In their announcement, Detroit bankruptcy court mediators said the agreement reached late Thursday would provide benefits through the end of the year, the Detroit Free Press reported.
The settlement means a lawsuit retiree groups filed in bankruptcy court against the city's plan to cut benefits will be dismissed, the mediators said in a statement.
"The settlement was reached after intensive bargaining sessions over the past few weeks, sessions in which the interests of all parties were fully and vigorously represented and all issues robustly negotiated," the mediators' statement said.
The coalition representing 24,000 Detroit retirees filed a lawsuit over health benefits earlier in January when the city indicated the cuts would begin March 1, the Free Press said.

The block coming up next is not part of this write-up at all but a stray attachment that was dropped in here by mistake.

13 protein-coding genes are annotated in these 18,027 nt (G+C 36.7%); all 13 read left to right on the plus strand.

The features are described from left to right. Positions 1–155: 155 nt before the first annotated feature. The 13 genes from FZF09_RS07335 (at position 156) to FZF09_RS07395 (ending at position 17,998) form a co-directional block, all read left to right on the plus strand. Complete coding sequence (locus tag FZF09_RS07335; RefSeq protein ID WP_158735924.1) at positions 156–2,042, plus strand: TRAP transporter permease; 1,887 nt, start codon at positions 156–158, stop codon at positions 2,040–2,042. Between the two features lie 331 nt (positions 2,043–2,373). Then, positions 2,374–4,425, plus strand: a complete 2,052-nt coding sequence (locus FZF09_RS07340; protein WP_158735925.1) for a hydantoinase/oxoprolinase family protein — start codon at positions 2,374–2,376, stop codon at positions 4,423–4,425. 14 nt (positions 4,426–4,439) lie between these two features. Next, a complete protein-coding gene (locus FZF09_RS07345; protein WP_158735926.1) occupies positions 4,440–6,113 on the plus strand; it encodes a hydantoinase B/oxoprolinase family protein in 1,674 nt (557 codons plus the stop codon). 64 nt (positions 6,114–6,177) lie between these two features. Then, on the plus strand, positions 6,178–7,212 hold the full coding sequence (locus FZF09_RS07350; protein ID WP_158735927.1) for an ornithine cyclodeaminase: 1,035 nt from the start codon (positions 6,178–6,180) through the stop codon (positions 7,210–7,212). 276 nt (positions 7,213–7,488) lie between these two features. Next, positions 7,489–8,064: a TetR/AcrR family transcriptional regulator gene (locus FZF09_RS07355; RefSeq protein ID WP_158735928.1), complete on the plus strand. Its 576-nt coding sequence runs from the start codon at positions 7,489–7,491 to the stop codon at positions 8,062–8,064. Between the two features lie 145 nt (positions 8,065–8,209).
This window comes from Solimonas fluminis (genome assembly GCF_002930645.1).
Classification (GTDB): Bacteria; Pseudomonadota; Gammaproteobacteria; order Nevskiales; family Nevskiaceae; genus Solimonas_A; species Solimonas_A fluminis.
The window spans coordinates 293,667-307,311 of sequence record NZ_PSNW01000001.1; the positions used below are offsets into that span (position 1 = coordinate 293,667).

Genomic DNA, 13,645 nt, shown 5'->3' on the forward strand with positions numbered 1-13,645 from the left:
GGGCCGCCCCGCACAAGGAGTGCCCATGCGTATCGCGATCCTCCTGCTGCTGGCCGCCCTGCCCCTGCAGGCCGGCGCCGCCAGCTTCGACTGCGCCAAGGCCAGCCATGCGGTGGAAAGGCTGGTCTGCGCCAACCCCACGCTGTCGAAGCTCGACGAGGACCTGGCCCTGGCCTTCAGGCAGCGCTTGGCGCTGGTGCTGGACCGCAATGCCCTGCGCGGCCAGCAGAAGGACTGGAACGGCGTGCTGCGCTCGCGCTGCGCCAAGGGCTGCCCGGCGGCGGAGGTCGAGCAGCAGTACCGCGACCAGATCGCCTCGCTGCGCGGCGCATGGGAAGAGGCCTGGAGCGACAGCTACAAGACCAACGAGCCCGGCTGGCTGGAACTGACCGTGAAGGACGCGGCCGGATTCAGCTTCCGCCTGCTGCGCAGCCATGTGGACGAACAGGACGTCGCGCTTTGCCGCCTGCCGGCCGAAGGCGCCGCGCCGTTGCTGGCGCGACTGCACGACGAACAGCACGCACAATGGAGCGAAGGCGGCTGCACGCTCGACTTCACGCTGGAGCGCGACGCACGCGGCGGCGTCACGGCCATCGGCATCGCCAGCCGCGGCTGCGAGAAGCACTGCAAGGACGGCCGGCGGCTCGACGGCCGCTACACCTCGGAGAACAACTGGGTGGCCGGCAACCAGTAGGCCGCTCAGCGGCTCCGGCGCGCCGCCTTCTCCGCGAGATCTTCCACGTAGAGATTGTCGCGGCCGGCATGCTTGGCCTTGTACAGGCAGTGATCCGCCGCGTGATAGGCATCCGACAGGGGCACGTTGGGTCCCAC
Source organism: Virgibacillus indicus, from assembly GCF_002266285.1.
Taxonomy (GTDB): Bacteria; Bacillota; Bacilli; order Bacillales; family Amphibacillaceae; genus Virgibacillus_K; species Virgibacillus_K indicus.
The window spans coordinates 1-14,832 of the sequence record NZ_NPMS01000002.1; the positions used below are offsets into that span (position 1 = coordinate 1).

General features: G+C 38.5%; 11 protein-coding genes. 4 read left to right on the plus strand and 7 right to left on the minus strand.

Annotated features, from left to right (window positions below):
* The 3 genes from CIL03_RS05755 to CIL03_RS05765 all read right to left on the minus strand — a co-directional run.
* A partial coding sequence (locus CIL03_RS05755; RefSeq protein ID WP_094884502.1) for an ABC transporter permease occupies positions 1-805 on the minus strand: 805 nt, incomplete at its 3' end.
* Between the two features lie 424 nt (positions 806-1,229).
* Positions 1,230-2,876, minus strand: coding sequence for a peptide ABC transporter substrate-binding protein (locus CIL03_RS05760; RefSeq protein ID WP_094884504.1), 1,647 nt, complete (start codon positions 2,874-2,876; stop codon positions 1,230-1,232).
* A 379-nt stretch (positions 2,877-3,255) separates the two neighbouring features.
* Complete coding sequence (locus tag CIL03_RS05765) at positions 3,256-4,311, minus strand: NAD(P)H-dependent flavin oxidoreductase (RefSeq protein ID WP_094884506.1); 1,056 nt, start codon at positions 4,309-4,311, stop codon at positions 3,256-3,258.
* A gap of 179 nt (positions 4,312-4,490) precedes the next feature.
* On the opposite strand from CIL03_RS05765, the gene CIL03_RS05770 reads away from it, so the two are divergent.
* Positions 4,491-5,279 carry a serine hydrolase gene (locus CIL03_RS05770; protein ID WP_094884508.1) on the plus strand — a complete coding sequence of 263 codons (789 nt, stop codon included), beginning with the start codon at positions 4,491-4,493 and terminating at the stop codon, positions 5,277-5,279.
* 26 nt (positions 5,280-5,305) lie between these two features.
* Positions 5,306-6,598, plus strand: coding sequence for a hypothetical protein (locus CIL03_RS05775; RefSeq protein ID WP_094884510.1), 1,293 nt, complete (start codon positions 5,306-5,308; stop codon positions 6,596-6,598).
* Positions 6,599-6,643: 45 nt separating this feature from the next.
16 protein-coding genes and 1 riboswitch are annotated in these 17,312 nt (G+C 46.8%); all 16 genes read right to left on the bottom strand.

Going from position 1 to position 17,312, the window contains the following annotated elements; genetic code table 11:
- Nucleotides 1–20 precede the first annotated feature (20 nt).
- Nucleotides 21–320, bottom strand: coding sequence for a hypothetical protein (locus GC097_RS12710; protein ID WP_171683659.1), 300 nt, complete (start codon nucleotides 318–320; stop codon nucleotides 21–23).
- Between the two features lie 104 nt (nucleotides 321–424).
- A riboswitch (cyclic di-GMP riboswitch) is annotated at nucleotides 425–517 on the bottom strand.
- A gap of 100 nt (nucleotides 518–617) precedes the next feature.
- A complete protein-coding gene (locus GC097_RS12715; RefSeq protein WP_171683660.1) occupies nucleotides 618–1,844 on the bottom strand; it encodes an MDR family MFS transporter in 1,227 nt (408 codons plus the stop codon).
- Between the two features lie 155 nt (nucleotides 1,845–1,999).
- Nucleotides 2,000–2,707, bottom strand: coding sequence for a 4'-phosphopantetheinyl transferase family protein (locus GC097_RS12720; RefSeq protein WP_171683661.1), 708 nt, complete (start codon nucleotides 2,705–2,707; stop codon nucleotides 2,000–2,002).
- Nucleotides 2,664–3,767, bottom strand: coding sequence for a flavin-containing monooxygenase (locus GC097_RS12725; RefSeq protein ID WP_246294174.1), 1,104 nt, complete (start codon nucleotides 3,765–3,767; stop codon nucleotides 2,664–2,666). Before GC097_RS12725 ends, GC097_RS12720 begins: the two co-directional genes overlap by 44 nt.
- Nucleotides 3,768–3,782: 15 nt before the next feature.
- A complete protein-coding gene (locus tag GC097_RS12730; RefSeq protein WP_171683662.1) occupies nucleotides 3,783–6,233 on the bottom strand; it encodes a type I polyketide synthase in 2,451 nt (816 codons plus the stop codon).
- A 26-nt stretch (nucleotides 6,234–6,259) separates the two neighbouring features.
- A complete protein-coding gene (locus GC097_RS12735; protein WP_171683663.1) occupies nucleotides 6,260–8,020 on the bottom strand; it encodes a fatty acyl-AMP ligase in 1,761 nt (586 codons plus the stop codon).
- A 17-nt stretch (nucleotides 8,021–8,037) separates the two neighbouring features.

Detroit emergency manager Kevyn Orr has said the city must reduce pensioners' benefits, in part, because unfunded retiree healthcare liabilities represent nearly $6 billion of the city's $18 billion in long-term obligations, a report Orr filed to support the city's bankruptcy filing indicated.
The settlement was reached the day after Orr sent Detroit's "plan of adjustment" to creditors. The plan is a document required in Chapter 9 bankruptcy and includes information on the city's initial offers to creditors, including banks, bondholders, retirees, unions and city vendors.